As for the third bit of information, I found another interesting violin-related blog out there. It’s called The Fiddle Project and she’s trying to build a violin from scratch. Certainly worth a look.
I think all this work with scales and arpeggios is making me considerably faster with the violin. For example, I returned to the Kreutzer etude #2 and found that I could fairly easily slur 8 notes to a bow. That’s the good news. Unfortunately, while Danielle watched me play the Kreutzer, she noticed my left hand fourth finger curled up in a rather childish way. Here’s what I’m talking about:
Do you see the pinkie? After it plays, it curls up against the third finger, as if it’s afraid:
Yeah, well apparently that’s not a good thing, and here comes the bad news. The fourth finger there should hover above the strings ready to splash down at any second. Remember when I mentioned that thinking about some things throws other things out the window? Playing fast throws intonation out the window, playing in tune throws making any kind of good sound out the window, etc? It turns out that hovering that little pinkie above the strings throws EVERYTHING out the window. It’s deceptively difficult, and as such I don’t even have a video of it yet. It’s that ugly.
One of the drawbacks to using the Colburn practice rooms are these little vertical windows on the doors. You see, when walking the halls here, you hear music from every direction, and when you walk by a practice room, you can peer in and see the talented musician making beautiful music. Unfortunately, when I’m in there, I get a little paranoid that someone’s walking by, catching a glimpse of me hacking away. Sometimes I’ll even stop and look out that little window, just to make sure the coast is clear:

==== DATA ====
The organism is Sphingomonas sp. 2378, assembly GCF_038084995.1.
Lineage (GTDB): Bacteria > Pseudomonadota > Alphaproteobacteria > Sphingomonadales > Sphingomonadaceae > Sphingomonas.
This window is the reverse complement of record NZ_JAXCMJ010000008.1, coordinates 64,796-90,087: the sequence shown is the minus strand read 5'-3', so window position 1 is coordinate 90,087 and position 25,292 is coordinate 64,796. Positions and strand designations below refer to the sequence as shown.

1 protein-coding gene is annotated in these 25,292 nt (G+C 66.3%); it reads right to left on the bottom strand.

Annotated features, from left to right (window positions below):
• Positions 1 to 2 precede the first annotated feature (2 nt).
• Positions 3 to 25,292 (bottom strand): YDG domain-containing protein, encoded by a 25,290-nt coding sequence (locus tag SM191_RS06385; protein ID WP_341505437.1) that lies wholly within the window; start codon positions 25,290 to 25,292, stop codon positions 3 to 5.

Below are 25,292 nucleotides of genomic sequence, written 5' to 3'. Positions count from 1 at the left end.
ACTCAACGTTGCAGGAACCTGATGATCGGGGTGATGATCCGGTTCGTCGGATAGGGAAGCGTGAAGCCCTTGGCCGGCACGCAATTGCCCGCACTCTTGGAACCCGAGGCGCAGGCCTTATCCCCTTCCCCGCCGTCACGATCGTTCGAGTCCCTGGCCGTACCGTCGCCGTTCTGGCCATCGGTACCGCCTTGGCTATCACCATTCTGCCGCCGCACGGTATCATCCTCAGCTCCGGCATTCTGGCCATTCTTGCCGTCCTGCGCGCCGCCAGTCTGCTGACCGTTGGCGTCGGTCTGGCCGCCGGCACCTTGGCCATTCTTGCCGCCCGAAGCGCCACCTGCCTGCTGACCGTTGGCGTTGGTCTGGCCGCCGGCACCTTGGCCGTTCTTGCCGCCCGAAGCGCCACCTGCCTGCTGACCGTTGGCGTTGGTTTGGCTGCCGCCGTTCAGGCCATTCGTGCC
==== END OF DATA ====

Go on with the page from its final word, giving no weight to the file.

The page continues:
My fears, of course, are ungrounded, but it’s easy to be self-conscious when surrounded by this much talent. Luckily, many of the Colburn students are very interested in my progress. I chatted with a couple of them in the cafe today and mentioned I was making a little more progress with the finale. Unfortunately the last few notes aren’t perfectly in tune, but here goes:
It gets really hard after that.
Two people have asked about a clarification of the pinky pushups since we introduced the concept in Advice from Colburn Students, so here is a video:
The idea is to keep it from locking out straight, which if you apply the right pressure, can be difficult to do. When I say “that’s what you don’t want to happen,” the pinky locked out:
That exercise if for the left hand. Another 2 exercises Danielle has me doing are for the right hand:
At the end, Danielle fawns over my pinky. Now, this is the other pinky than the one we did the pushups for. As you can probably tell, both pinkies are very important in violin playing. It’s vital to keep them healthy and well-conditioned!
So I return to the finale, that A-minor arpeggio followed by an A-major arpeggio. I only slur 6 notes together instead of all 12 like Danielle wants me to eventually play, but it’s a step up from the 2 last time. Also, Danielle showed me how to bridge with my first finger:
This helps to play faster and cleaner because the first finger stays down on both the G and D strings during the entire arpeggio:
Not the worst thing in the world, but I don’t really like my hand position there:
See how my left hand looks pretty scrunched? It should be more relaxed and spread out. Check out Danielle’s hand position:
I’m working on it.